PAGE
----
two people call for help next to a bleeding body in the snow
Anatomie d’une Chute (Anatomy of a Fall) Credit: Courtesy Morgan Harris

From locally produced independent movies to international gems and high-profile festival-season darlings, the Chicago International Film Festival has spent the past 59 years bringing the world’s most exciting titles to the Windy City. Starting October 11, CIFF will once again grace the halls of the Music Box Theatre (and a number of other local venues), delivering 150 films from more than a dozen countries to movie lovers across Chicago. 

It would be nearly impossible to highlight all of the incredible films that were selected, but here are a few of the exciting titles moviegoers can expect at this year’s fest. 

Following a block party outside the Music Box, CIFF will kick things off with the opening night feature: Minhal Baig’s We Grown Now, which will have its U.S. premiere on October 11 at 7 PM. Starring Blake Cameron James and Gian Knight Ramirez, the film tells the heartfelt story of a pair of ten-year-old boys exploring their neighborhood and savoring the joys of youth and boyhood. When their idyllic upbringing in Chicago is fractured by violence close to home, one of the boys’ mothers (Jurnee Smollett) struggles with whether to stay or move away.

Rooted in and based on the real-life experiences of Chicago’s Black community, We Grown Now promises to be a captivating chronicle of friendship and coming-of-age, anchored by a slew of powerful performances from both newcomers and familiar faces. The film will also serve as the second CIFF entry for writer-director Baig, a Chicago native, following 2019’s Hala

One of the most celebrated and prolific filmmakers of the 21st century, David Fincher will bring his severe stylistic sensibilities to Chicago with The Killer. Starring Michael Fassbender and Tilda Swinton, the film follows an assassin (Fassbender) who clashes with his employers after a near miss on the job. Partially shot in Chicago and featuring an offbeat sense of humor alongside Fincher’s signature eye for detail and taste for high-stakes thrillers, The Killer is already one of 2023’s buzziest titles. 

Though it’s already made its worldwide premiere at a number of other festivals, its turn at CIFF will give Chicagoans a chance to catch The Killer on the big screen well before it’s set to drop on Netflix in November. 

Chicago International Film Festival
Wed 10/11–Sun 10/22, locations vary
Festival passes $165–$300 for members, $205–$380 for nonmembers
Single tickets $15–$35 for members, $15–$40 for nonmembers

Continuing the trend of filmmakers who’ve already picked up plenty of buzz at previous festivals is Saltburn, Emerald Fennell’s sophomore feature film and the hotly anticipated follow-up to her 2020 breakout hit, Promising Young Woman. Starring Euphoria’s Jacob Elordi and Banshees of Inisherin scene-stealer Barry Keoghan, Saltburn follows Oliver (Keoghan), a misfit struggling to fit in at Oxford who finds himself suddenly infatuated with his charming, handsome, uber-rich classmate Felix (Elordi). 

When he scores an invite to Felix’s eccentric, historic family estate for the summer, Oliver is plunged into a strange, psychosexual world of wealth and deception—and the result is a viewing experience that critics have likened to doing “a line of coke off a copy of Brideshead Revisited.” With an ensemble cast filled out by the likes of Carey Mulligan, Richard E. Grant, and Rosamund Pike, Saltburn is sure to be a festival highlight—and CIFF attendees will be able to catch it months before its wide release in December.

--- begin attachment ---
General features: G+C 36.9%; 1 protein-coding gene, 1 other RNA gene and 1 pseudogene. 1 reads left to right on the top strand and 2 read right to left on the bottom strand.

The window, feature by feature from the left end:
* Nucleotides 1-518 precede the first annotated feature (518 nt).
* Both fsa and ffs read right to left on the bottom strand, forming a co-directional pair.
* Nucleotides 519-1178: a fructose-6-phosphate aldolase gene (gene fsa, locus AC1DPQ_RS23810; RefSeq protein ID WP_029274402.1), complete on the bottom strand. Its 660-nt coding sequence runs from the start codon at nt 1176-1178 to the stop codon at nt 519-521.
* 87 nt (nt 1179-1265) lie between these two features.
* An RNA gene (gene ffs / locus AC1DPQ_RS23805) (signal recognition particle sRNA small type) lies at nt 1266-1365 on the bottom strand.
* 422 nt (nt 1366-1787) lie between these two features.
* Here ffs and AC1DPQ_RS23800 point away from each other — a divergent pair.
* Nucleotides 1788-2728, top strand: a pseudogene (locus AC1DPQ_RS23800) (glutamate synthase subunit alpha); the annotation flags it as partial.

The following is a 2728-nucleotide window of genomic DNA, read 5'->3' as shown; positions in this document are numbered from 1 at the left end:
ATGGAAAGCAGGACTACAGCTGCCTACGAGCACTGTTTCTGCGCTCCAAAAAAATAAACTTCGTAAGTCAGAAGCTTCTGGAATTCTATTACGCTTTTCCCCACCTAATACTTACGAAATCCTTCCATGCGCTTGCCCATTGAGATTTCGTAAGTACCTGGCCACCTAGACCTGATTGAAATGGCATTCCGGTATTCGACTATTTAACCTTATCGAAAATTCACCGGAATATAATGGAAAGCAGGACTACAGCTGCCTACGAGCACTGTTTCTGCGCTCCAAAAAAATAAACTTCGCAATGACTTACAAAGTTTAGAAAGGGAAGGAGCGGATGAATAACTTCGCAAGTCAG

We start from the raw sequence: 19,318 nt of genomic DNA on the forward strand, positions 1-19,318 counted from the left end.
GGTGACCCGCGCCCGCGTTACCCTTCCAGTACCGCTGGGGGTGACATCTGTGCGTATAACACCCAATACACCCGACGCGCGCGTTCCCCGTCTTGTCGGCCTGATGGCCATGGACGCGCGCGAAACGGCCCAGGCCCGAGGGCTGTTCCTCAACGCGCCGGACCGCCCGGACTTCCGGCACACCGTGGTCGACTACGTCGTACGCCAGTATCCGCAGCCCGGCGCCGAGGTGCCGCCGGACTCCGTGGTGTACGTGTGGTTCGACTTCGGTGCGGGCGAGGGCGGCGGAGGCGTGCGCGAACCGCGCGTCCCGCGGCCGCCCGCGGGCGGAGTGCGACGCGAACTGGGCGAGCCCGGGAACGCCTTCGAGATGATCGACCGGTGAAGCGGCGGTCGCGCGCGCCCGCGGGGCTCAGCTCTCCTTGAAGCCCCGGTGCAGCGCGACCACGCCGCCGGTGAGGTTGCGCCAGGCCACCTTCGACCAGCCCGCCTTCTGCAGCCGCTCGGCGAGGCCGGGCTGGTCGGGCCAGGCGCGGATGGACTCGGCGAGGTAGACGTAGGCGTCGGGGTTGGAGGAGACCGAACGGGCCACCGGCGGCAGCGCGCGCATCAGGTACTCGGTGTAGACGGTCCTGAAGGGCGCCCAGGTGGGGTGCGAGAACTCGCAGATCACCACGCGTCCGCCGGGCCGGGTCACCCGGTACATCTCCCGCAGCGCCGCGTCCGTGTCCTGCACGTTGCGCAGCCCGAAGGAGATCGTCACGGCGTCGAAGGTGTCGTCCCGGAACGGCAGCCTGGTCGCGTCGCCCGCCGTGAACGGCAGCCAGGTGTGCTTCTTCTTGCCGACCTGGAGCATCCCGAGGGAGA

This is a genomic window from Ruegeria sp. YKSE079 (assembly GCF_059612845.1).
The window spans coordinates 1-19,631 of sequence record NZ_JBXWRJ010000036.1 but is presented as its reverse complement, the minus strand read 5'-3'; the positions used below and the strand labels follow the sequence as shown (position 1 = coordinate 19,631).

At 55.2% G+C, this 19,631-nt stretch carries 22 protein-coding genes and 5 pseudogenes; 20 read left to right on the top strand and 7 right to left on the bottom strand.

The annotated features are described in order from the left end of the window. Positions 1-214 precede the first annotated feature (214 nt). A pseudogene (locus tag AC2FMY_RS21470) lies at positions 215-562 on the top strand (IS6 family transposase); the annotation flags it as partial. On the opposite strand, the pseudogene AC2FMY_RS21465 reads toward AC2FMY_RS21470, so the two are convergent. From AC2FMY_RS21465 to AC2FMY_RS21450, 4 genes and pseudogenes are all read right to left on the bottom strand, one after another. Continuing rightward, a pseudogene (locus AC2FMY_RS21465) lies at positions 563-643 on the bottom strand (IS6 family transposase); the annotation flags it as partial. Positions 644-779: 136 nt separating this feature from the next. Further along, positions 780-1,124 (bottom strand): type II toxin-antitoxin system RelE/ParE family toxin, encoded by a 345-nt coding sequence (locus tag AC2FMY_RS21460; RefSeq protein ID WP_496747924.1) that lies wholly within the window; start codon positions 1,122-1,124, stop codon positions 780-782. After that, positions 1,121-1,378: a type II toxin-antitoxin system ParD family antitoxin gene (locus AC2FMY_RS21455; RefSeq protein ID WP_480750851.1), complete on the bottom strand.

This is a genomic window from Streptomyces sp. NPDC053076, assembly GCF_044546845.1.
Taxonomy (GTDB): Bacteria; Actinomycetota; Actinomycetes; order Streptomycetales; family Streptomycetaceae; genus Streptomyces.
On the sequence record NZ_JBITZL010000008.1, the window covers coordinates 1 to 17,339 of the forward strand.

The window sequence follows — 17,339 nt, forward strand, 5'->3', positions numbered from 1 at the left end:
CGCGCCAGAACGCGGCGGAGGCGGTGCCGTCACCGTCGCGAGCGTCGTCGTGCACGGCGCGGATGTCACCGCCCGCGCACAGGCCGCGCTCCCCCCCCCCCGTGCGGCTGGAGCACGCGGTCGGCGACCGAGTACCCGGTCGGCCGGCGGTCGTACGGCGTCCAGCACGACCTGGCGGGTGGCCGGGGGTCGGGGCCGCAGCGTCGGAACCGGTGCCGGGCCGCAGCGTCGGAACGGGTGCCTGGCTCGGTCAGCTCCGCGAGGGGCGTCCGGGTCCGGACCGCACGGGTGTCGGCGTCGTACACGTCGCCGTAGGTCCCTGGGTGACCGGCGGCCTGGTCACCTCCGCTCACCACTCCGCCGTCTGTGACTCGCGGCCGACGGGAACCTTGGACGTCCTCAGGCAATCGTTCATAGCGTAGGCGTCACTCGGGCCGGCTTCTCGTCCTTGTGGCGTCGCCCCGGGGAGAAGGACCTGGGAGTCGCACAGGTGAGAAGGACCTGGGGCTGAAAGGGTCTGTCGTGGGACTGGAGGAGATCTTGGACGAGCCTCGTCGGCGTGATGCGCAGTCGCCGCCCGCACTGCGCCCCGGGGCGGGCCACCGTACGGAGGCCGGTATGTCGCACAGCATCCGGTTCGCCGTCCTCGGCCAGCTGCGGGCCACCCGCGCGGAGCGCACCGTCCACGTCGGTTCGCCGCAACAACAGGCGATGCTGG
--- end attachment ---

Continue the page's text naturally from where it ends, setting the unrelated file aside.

Among this year’s “special presentations” is another high-profile film with a Chicago connection: Eric LaRue, the first-time feature from Academy Award-nominated and Chicago-raised actor Michael Shannon. Based on screenwriter Brett Neveu’s stage play of the same name, Eric LaRue follows Janice (Judy Greer), a shell-shocked mother who struggles to navigate her life in the wake of a school shooting carried out by her son. 

Greer has built a thriving career playing luminous supporting roles, but Eric LaRue promises to give the fan-favorite actress the meaty, emotional leading turn a performer of her talent has always deserved. Though Shannon may be best known to moviegoers for his expansive and varied filmography as an actor, Eric LaRue will give audiences an insight into his sensibilities and perspective as a filmmaker. 

As strong as American films are, though, it wouldn’t be CIFF without a robust lineup of international features—last year’s crop of 94 features and 56 shorts included entries from 53 countries, and the 2023 crop is sure to be just as expansive. Among the many eye-catching international features is Anatomie d’une Chute or Anatomy of a Fall, the Cannes Palme d’Or-winning entry from French filmmaker Justine Triet.

The film follows German writer Sandra Voyter (Sandra Hüller) who’s arrested following the mysterious death of her husband (Swann Arlaud) in France. With their son (who’s blind) as the only witness to her husband’s death, a tense courtroom drama ensues as Sandra strives to prove her innocence. Serving as both an international entry and a part of the “Women in Cinema” program, Anatomie d’une Chute’s time at CIFF will be one of the few chances American audiences have to catch Triet’s “tension-filled opus” at all, let alone in a theater.

In addition to screenings at venues throughout the city (including AMC Newcity 14, the Gene Siskel Film Center, the Chicago History Museum, and several Chicago Park District locations), CIFF will also continue to offer select virtual screenings that attendees can access via a dedicated festival streaming platform. The full festival lineup is now available via the CIFF website, and general public pass redemption and tickets will be on sale September 21 and 22, respectively.